The latest from Chan-wook Park (Old Boy, Sympathy for Lady Vengeance, and Stoker) is a story adapted from the Victorian stage of source material Sarah Waters' novel Fingersmith and placed in 1930s Korea, when it was a colony of Japan. A woman is hired as a handmaiden to a Japanese heiress, but is secretly part of a plot to rob her.
This is Park's first film since he attempted a foray into Hollywood with Stoker. Despite what naysayers may tell you, there's definite merit to Park's former coming of age fable. It's still one of the most visually sumptuous and beautifully edited films of that year, and its falters were mostly due to the screenplay which Park, for the first time, did not have a hand in.
This time, he returns all in with a screenplay that contains the most dialogue of all his films, one that is fittingly twisted and darkly humorous. Words are more important than ever before, as we see where they're from, how they're shaded, conveyed, and how they can hold completely different meanings when tasted in different mouths. Language is a theme here -- both culture and language were held hostage by the Japanese during this time period and there's an unconscious and simultaneously deliberate struggle for dominance. Park flits from language to language, from cultural influence to the other, as the story blooms in a mansion that has both Western and Eastern influences. Characters are held allure by the beauty of Japanese culture even as they resent or fear its hold on them. That same duality is reflected in the relationship between Handmaiden Sooki (newcomer Tae-Ri Kim) and her mistress Hideko (Min-Hee Kim).
You can't have a Chan-wook Park movie without style, and Handmaiden has it in spades. Combining a digital camera with a 1970s anamorphic CinemaScope Lens, Park is able to evince a completely unique look to his shots. Old collaborator cinematographer Chung-hoon Chung (who is a veritable genius), helps swoop the camera around, allowing us to expand into the mansion as if curtains are opening before us or to emphasize character perspective. As a film that depends heavily on narrative point of view, Park selectively uses handheld (previously unused in his carefully constructed films) when showing us a direct point of view, to accentuate a sense of voyeurism, or to remind us of how fragile our objectivity is. Ryu Seong-Hee won this year's Vulcan Award of the Technical Artist this year at Cannes for his work and it's well-deserved. The mansion is stunning, even as its personality stands divided.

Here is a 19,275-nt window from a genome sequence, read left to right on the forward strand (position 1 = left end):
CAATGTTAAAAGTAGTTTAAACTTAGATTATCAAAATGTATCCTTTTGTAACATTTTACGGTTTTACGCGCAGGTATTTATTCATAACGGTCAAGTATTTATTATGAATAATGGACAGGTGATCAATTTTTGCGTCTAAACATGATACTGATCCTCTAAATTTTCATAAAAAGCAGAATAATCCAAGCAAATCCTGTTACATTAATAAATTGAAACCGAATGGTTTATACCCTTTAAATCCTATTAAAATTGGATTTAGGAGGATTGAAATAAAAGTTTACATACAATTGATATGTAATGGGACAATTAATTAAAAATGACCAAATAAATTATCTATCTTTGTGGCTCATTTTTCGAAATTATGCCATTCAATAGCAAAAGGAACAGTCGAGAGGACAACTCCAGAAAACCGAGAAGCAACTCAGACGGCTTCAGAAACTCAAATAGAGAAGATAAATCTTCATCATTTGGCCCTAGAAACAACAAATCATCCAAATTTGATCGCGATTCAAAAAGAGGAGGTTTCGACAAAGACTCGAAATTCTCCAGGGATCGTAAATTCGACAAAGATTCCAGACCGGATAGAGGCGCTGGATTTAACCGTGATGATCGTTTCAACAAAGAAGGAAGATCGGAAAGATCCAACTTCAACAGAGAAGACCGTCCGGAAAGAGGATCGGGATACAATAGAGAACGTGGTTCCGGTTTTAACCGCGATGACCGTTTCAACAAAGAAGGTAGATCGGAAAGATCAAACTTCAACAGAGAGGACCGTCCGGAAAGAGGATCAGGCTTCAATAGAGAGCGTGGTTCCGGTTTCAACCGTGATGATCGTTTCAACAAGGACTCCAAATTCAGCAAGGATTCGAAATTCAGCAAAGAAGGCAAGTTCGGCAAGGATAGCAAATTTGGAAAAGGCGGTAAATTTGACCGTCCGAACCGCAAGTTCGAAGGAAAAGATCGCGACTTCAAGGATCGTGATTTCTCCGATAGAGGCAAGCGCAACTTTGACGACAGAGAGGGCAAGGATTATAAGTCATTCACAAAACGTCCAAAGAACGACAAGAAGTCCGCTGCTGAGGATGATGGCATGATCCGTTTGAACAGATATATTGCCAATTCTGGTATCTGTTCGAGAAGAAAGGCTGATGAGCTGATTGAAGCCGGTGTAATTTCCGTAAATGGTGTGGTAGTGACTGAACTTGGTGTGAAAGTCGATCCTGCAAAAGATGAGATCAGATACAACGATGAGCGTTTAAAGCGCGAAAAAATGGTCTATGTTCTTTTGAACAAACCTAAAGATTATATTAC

It may be difficult to speak on this film without at least touching on its erotic nature. Previously, I had difficulty with Park's films. Although they are without a doubt some of the most beautiful movies I've seen, the nature of their violence or their rather disturbing narratives have dissuaded me from rewatching them frequently. However, more prevalent here than ever before is Park's love for his characters. There is a tenderness and a joy that he feels for them and that he allows them to feel that never felt quite right in his other films. Here it's not the actions, the violence, or the sexual acts that are important -- it is the emotions and the motivations behind them. The female characters within the film have suffered the violence of male gaze throughout their lives and it would be egregious for Park to exploit that further with his camera lens. Thankfully, he does not.
Tae-ri Kim is phenomenal as a character who shows vulnerability and spunk, a perfect pair to Min-hee Kim's subversely delicate performance. You really can't have one without the other, and this film thrives because of their tremendous skill.
Handmaiden demands careful attention to detail, not only because of its riddle of a narrative but because it's gorgeous. Draw closer to it so as not to miss a single word, glance, or rustle of silk. I promise it's worth every second.